By Brent Dezember | Chairman, National Precast Concrete Association
If you’ve been following the construction industry news, you are no doubt aware that the Highway Trust Fund is going broke. If you supply products to DOTs, this issue could potentially hit you right in the pocketbook. Originally created to fund the construction of the interstate highway system, the Highway Trust Fund remains the backbone of the nation’s surface transportation system. The fund gets its money from a federal fuel tax of 18.3 cents per gallon of gasoline and 24.4 cents per gallon of diesel fuel and related excise taxes.
Those tax rates have been in place since 1993. If you think back 20 years, the vehicles we drove then were gas guzzlers compared to what we’re driving now, and that’s why the fund is in trouble. At the risk of oversimplifying the issue, less gas consumed means less funding, and on a national scale that means big problems for the Highway Trust Fund.
Congress is now being called upon to provide the fix so that basic highway maintenance, upgrades and expansion can continue. Our economy already suffers immensely from lost time, increased accidents and other inconveniences related to aging transportation infrastructure. Without a fix, the trust fund is projected to run out of money in August, and projects all over the country will grind to a halt. If nothing happens soon, you will likely hear a great deal more about the dire economic consequences as the summer wears on.
The impact is being felt already. In March, the Arkansas Highway and Transportation Department put 10 projects on the shelf due to the uncertainty in funding. Those projects represent $60 million in bid letting, according to the American Association of State Highway and Transportation Officials. The work includes highway rehabilitation and widening, bridge replacements, traffic signal upgrades and highway connections, AASHTO says. Other states will no doubt follow suit.
There are three ways Congress can fix this problem: increase the gas tax, raid the treasury to deposit money into the trust fund account, or pass a long-term transportation bill that addresses the issue. Increasing the tax in an election year is pretty much a non-starter, so that’s not likely to happen. Simply transferring money into the trust fund is a Band-Aid approach that has been used before, but it only delays the inevitable insolvency discussion for a short-term period. We need a long-term approach.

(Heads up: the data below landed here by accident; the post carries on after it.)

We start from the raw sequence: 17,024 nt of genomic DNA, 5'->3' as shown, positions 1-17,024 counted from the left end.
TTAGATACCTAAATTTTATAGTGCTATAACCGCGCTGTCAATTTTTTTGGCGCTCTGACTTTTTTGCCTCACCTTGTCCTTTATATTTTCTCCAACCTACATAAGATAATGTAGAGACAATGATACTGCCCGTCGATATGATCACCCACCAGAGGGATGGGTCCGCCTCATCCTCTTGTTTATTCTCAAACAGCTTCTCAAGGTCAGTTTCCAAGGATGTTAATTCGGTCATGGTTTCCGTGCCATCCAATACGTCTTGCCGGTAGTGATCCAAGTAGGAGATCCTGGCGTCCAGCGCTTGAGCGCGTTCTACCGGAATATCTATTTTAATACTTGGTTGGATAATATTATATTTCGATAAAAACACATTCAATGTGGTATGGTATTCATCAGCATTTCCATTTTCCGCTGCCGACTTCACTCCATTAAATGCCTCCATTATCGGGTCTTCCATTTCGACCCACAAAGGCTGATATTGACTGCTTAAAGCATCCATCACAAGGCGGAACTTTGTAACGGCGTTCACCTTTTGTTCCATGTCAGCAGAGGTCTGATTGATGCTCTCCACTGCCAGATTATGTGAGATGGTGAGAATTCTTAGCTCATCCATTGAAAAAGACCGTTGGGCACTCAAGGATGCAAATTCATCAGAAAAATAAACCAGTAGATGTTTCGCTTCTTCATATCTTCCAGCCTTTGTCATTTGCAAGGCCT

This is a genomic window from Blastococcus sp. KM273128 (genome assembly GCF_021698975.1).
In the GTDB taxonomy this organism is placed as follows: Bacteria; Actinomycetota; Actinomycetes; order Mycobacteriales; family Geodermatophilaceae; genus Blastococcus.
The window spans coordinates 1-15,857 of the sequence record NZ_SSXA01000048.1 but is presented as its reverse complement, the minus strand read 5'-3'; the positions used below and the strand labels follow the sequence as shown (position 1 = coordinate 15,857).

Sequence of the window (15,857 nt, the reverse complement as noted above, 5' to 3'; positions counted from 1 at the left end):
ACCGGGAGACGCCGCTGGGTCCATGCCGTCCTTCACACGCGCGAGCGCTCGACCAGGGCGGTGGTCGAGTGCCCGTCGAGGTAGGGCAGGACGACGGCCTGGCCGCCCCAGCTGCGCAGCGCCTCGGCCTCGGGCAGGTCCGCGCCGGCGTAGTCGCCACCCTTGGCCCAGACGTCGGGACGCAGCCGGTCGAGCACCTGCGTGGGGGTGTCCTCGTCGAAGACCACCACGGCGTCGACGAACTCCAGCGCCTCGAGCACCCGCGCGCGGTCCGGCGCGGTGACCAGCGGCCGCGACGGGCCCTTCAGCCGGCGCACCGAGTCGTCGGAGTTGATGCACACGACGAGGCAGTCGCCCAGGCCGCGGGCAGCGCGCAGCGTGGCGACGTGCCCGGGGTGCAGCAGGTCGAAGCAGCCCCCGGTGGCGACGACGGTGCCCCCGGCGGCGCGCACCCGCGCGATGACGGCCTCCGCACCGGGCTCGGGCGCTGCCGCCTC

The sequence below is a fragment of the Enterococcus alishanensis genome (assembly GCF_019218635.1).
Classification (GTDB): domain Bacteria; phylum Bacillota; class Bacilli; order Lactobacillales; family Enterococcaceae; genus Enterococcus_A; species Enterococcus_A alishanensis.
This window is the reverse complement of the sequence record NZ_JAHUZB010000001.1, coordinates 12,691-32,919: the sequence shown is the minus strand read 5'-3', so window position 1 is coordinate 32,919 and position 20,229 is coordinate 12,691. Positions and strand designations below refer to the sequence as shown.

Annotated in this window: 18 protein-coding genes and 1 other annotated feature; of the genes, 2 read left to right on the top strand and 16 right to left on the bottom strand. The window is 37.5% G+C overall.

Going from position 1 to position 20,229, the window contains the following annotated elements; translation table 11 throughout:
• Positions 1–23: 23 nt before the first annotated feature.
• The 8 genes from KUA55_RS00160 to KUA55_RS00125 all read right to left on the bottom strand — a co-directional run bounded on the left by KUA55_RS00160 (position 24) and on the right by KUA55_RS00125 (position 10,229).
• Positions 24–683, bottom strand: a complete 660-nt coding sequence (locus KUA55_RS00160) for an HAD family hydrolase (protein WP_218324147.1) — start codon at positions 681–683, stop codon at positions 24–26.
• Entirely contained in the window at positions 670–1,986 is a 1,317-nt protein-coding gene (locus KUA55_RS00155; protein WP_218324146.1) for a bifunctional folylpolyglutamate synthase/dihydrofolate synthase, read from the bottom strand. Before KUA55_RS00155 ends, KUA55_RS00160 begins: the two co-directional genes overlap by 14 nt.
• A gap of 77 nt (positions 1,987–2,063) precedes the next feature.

So let’s fix it. There are hopeful signs that maybe this time we can get it done. Bill Shuster, the new chairman of the House Transportation and Infrastructure Committee, has floated the idea of a vehicle miles tax to pay for the highway bill. Other funding methods are also being discussed. On the Senate side, California’s Barbara Boxer, the Democrat chair of the Environment and Public Works Committee, appeared with Louisiana Sen. David Vitter, the top-ranking Republican, to announce a bipartisan agreement “in principle” to work for a long-term renewal of the transportation funding act now known as MAP-21. The Moving Ahead for Progress in the 21st Century Act is a two-year funding piece set to expire Sept. 30. The Senate is talking about a six-year replacement, which would provide enough assurance for long-term projects to continue.
Nothing has been settled, but at least both sides are talking. As an industry directly impacted by roads, bridges and mass transit projects, we will make our voice heard. NPCA will be advocating for decisive action and joining with our partners in the cement and concrete industry to keep the pressure on Congress and the White House. As individual businesses, we need to put the pressure on our own congressional representatives as well. A modern transportation system is critical to the ongoing health of our economy and the safety of our citizens. We’re running on fumes now, and it’s time for all sides to put partisan differences to rest to figure out a way to fill up the tank.